MQTT with Sensor Tag
This is an example using the SensorTag Bluetooth module from Texas Instruments to send data to Tago. There is no code modification needed in the SensorTag side, and as it uses the MQTT protocol, only a configuration setup is needed. For the connectivity, the SensorTag uses Bluetooth to communicate to a mobile device. Texas Instruments offers a mobile app that converts this communication to a MQTT protocol and pushes the data to cloud using cellular or wifi technology.
To learn more about the SensorTag CC2650 and how to get started, click here.
In this example, all the data from the sensors will be post to Tago. We will visualize the sensor information on the dashboard in real-time. In the current hardware version that was tested here, the SensorTag contains 10 sensors including support for light, digital microphone, magnetic sensor, humidity, pressure, accelerometer, gyroscope, magnetometer, object temperature, and ambient temperature. But, there is no native way to control the LED or Buzzer of the module using MQTT subscribe method.
Adding the Device
Log in your account at Tago, click on Devices (left side bar), then click on ‘+’ Add Device button. The SensorTag module will be the device to be added, we will give it the name ‘dev01’. Therefore, enter with the name ‘dev01’ and click on ‘Save’.
When a device is created, Tago automatically creates a bucket for it. If you click on Buckets (left side bar), you will see in the list that a bucket with the name ‘dev01’ was created.
All devices should use a valid token when accessing Tago. This token is automatically generated when a device is created. Go to the ‘General information’ section of the device, click on ‘QR Code’ or ‘Tokens’ and copy the token to be added in the SensorTag and Analysis section later. If you are using the new Admin version, the token can be found when clicking on the ‘Eye’ icon.
Adding the Analysis
For this example, we will setup the SensorTag to publish data to a reserved topic that will trigger an analysis (to run the script that you will upload). The topic is: tago/analysis/analysis_id.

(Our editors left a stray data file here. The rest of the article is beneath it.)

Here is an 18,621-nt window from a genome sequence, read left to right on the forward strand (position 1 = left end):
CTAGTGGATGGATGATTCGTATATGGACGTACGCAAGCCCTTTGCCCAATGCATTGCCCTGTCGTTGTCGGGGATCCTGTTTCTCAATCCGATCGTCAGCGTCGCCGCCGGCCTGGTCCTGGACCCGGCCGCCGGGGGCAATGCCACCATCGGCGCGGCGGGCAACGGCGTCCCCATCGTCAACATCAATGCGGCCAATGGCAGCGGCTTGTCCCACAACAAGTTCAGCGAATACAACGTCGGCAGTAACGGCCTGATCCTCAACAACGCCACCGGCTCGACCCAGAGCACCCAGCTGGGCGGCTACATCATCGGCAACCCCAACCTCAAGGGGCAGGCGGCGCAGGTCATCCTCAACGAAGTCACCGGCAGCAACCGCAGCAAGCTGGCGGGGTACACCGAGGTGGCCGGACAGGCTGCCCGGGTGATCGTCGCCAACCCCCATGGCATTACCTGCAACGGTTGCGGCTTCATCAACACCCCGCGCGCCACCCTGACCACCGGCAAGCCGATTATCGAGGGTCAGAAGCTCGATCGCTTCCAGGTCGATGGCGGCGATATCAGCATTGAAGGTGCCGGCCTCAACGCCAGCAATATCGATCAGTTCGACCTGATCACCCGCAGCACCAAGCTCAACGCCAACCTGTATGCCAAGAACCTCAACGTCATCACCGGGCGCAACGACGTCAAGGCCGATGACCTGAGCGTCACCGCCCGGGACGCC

A payload will be pushed to the analysis to be parsed, and the data will be saved in the bucket. The analysis_id used here will be the one you will generated now.
There are three steps to complete this operation:
- In your account, under the Analysis section, add a new analysis. Select Timer Interval = never (or Timer Disabled), and upload the file that contains the script to run. The script coded in Noje.js can be found here. Make sure that you upload only the
- Under the Environment Variables tab, enter with: Variable Key: device_token and Variable Value: <paste the device-token here>
- From the tab More, copy the AnalysisID to be used in the MQTT Setup later. (Make sure you are copying the AnalysisID, and not the Analysis-Token).
And, save your work in this section.
Because all sensors are integrated inside the SensorTag, and its firmware is ready to read all sensors and push the data to a server using MQTT protocol when paired with a mobile device, only a quick setup is necessary.
First, download the App for Android or Apple devices called SimpleLink Starter. Make sure that you select the right App for your CC2650 Bluetooth SensorTag, as other similar versions may be available for download. Install it, and follow the steps showed here.
Open the App, and push any key on your SensorTag so that it starts to communicate with your mobile device. Make sure that the Bluetooth module of your device is enable.
Click on the cloud icon with a X on top to setup your MQTT broker. Then, click on Edit, and select Advanced configuration under the Manual configuration section.
In the Advanced cloud config section, select the MQTT Protocol and then configure the following fields:
Broker Address: mqtt.tago.ioBroker
Password: <Enter here the Device-token>
Publish Topic: tago/analysis/<Enter here the Analysis_ID>
Subscribe Topic: not used - leave as is
Publish rate: 5000 (may change later)
One example of a configuration screen is showed in the figure below. The highlighted fields are the ones that you need to enter with the information as mentioned above.
Now, you can turn the switch on of the App as showed below to start pushing data to Tago.
If the configuration is correct and you have a network connection, some data should already have arrived in your account. You are ready to visualize the data at Tago.
Building the Dashboard
Let’s build a nice dashboard to visualize the data sent by your SensorTag. Click Dashboards, then +on the top right side of the dashboard, type the name of your dashboard, and click on ‘Save’. Let’s add one widget to show the variable temperature. Click on ‘Add Widget’ button and pick the widget Gauge.
Start the configuration of this widget by adding the variable to be displayed. Type the variable name that will be sent by the device as ‘temperature’, select the variable. Then, click Save, and your widget will be ready!
You can continue to add more widgets to visualize the rest of the sensors from SensorTag. Here is one example of how your dashboard may look like when you add more widgets like gauge, dial, and chart.
Also, you can create scripts to perform more advanced operations and add actions to send email for notifications or reports.